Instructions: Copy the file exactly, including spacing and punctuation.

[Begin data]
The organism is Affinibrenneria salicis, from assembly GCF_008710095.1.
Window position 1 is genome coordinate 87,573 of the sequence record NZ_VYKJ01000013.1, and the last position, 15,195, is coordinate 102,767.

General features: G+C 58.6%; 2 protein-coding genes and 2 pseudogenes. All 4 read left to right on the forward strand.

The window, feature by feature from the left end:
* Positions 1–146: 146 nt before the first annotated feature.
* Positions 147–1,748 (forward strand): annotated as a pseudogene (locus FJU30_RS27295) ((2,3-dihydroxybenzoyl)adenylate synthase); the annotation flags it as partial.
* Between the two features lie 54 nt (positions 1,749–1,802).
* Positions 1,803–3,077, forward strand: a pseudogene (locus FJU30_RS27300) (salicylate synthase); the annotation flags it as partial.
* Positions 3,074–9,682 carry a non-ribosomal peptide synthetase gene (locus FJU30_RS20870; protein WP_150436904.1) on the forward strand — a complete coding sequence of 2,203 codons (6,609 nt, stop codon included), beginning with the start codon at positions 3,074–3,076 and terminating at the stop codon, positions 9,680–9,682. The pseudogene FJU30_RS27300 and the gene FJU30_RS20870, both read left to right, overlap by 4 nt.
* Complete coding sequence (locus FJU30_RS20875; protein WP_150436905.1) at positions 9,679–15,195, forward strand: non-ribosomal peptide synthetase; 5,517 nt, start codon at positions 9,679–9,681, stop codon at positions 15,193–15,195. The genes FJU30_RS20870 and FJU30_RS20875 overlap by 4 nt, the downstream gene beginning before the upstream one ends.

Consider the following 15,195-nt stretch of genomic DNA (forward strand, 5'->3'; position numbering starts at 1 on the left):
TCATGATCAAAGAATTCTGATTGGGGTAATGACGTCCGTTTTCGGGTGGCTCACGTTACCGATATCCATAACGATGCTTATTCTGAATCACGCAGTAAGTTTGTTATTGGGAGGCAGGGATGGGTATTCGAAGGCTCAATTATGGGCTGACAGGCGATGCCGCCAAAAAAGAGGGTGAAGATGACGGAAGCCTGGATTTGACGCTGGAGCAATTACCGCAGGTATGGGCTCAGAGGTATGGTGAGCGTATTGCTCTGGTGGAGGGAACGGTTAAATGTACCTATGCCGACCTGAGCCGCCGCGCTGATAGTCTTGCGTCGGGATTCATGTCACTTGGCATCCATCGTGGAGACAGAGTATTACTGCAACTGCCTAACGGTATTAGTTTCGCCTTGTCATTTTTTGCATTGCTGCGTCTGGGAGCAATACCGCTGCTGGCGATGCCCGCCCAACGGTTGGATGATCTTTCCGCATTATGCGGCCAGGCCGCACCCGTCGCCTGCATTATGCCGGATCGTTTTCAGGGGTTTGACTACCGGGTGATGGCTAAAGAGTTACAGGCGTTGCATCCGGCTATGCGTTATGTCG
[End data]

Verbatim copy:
The organism is Affinibrenneria salicis, from assembly GCF_008710095.1.
Window position 1 is genome coordinate 87,573 of the sequence record NZ_VYKJ01000013.1, and the last position, 15,195, is coordinate 102,767.

General features: G+C 58.6%; 2 protein-coding genes and 2 pseudogenes. All 4 read left to right on the forward strand.

The window, feature by feature from the left end:
* Positions 1–146: 146 nt before the first annotated feature.
* Positions 147–1,748 (forward strand): annotated as a pseudogene (locus FJU30_RS27295) ((2,3-dihydroxybenzoyl)adenylate synthase); the annotation flags it as partial.
* Between the two features lie 54 nt (positions 1,749–1,802).
* Positions 1,803–3,077, forward strand: a pseudogene (locus FJU30_RS27300) (salicylate synthase); the annotation flags it as partial.
* Positions 3,074–9,682 carry a non-ribosomal peptide synthetase gene (locus FJU30_RS20870; protein WP_150436904.1) on the forward strand — a complete coding sequence of 2,203 codons (6,609 nt, stop codon included), beginning with the start codon at positions 3,074–3,076 and terminating at the stop codon, positions 9,680–9,682. The pseudogene FJU30_RS27300 and the gene FJU30_RS20870, both read left to right, overlap by 4 nt.
* Complete coding sequence (locus FJU30_RS20875; protein WP_150436905.1) at positions 9,679–15,195, forward strand: non-ribosomal peptide synthetase; 5,517 nt, start codon at positions 9,679–9,681, stop codon at positions 15,193–15,195. The genes FJU30_RS20870 and FJU30_RS20875 overlap by 4 nt, the downstream gene beginning before the upstream one ends.

Consider the following 15,195-nt stretch of genomic DNA (forward strand, 5'->3'; position numbering starts at 1 on the left):
TCATGATCAAAGAATTCTGATTGGGGTAATGACGTCCGTTTTCGGGTGGCTCACGTTACCGATATCCATAACGATGCTTATTCTGAATCACGCAGTAAGTTTGTTATTGGGAGGCAGGGATGGGTATTCGAAGGCTCAATTATGGGCTGACAGGCGATGCCGCCAAAAAAGAGGGTGAAGATGACGGAAGCCTGGATTTGACGCTGGAGCAATTACCGCAGGTATGGGCTCAGAGGTATGGTGAGCGTATTGCTCTGGTGGAGGGAACGGTTAAATGTACCTATGCCGACCTGAGCCGCCGCGCTGATAGTCTTGCGTCGGGATTCATGTCACTTGGCATCCATCGTGGAGACAGAGTATTACTGCAACTGCCTAACGGTATTAGTTTCGCCTTGTCATTTTTTGCATTGCTGCGTCTGGGAGCAATACCGCTGCTGGCGATGCCCGCCCAACGGTTGGATGATCTTTCCGCATTATGCGGCCAGGCCGCACCCGTCGCCTGCATTATGCCGGATCGTTTTCAGGGGTTTGACTACCGGGTGATGGCTAAAGAGTTACAGGCGTTGCATCCGGCTATGCGTTATGTCG